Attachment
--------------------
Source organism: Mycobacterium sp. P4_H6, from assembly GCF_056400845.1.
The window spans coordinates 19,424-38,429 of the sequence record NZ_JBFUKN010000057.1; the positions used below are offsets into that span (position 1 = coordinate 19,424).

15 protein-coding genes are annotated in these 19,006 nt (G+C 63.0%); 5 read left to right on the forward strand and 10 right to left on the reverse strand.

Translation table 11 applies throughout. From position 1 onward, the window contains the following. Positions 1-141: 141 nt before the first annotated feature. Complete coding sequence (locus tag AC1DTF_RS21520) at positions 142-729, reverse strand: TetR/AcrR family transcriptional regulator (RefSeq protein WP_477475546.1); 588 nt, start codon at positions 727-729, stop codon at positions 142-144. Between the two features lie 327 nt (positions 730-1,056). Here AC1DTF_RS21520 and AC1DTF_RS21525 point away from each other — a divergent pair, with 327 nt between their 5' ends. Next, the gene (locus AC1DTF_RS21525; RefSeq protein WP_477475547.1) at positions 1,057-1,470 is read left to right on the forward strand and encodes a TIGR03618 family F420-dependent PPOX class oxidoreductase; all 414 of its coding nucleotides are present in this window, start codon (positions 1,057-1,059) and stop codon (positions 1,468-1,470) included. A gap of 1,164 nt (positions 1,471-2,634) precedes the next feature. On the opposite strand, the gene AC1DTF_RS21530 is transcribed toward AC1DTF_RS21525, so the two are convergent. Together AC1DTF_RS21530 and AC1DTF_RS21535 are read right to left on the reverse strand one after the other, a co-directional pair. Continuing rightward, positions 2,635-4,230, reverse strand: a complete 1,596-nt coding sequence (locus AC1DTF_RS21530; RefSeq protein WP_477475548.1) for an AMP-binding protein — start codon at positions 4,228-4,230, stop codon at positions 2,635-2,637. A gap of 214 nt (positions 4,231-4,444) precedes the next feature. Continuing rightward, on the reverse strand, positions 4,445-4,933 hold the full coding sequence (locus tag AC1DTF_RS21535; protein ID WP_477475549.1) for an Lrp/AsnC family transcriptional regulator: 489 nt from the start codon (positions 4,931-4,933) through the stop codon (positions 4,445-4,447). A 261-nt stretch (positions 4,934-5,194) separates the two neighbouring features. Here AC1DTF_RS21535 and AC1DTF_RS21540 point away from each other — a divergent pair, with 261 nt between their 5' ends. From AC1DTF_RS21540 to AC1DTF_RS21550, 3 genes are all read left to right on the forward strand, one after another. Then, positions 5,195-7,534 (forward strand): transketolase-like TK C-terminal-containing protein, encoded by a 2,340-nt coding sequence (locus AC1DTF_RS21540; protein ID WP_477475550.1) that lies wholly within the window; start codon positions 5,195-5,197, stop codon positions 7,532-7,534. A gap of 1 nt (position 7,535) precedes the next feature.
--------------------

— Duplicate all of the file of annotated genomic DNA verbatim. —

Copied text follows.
Source organism: Mycobacterium sp. P4_H6, from assembly GCF_056400845.1.
The window spans coordinates 19,424-38,429 of the sequence record NZ_JBFUKN010000057.1; the positions used below are offsets into that span (position 1 = coordinate 19,424).

15 protein-coding genes are annotated in these 19,006 nt (G+C 63.0%); 5 read left to right on the forward strand and 10 right to left on the reverse strand.

Translation table 11 applies throughout. From position 1 onward, the window contains the following. Positions 1-141: 141 nt before the first annotated feature. Complete coding sequence (locus tag AC1DTF_RS21520) at positions 142-729, reverse strand: TetR/AcrR family transcriptional regulator (RefSeq protein WP_477475546.1); 588 nt, start codon at positions 727-729, stop codon at positions 142-144. Between the two features lie 327 nt (positions 730-1,056). Here AC1DTF_RS21520 and AC1DTF_RS21525 point away from each other — a divergent pair, with 327 nt between their 5' ends. Next, the gene (locus AC1DTF_RS21525; RefSeq protein WP_477475547.1) at positions 1,057-1,470 is read left to right on the forward strand and encodes a TIGR03618 family F420-dependent PPOX class oxidoreductase; all 414 of its coding nucleotides are present in this window, start codon (positions 1,057-1,059) and stop codon (positions 1,468-1,470) included. A gap of 1,164 nt (positions 1,471-2,634) precedes the next feature. On the opposite strand, the gene AC1DTF_RS21530 is transcribed toward AC1DTF_RS21525, so the two are convergent. Together AC1DTF_RS21530 and AC1DTF_RS21535 are read right to left on the reverse strand one after the other, a co-directional pair. Continuing rightward, positions 2,635-4,230, reverse strand: a complete 1,596-nt coding sequence (locus AC1DTF_RS21530; RefSeq protein WP_477475548.1) for an AMP-binding protein — start codon at positions 4,228-4,230, stop codon at positions 2,635-2,637. A gap of 214 nt (positions 4,231-4,444) precedes the next feature. Continuing rightward, on the reverse strand, positions 4,445-4,933 hold the full coding sequence (locus tag AC1DTF_RS21535; protein ID WP_477475549.1) for an Lrp/AsnC family transcriptional regulator: 489 nt from the start codon (positions 4,931-4,933) through the stop codon (positions 4,445-4,447). A 261-nt stretch (positions 4,934-5,194) separates the two neighbouring features. Here AC1DTF_RS21535 and AC1DTF_RS21540 point away from each other — a divergent pair, with 261 nt between their 5' ends. From AC1DTF_RS21540 to AC1DTF_RS21550, 3 genes are all read left to right on the forward strand, one after another. Then, positions 5,195-7,534 (forward strand): transketolase-like TK C-terminal-containing protein, encoded by a 2,340-nt coding sequence (locus AC1DTF_RS21540; protein ID WP_477475550.1) that lies wholly within the window; start codon positions 5,195-5,197, stop codon positions 7,532-7,534. A gap of 1 nt (position 7,535) precedes the next feature.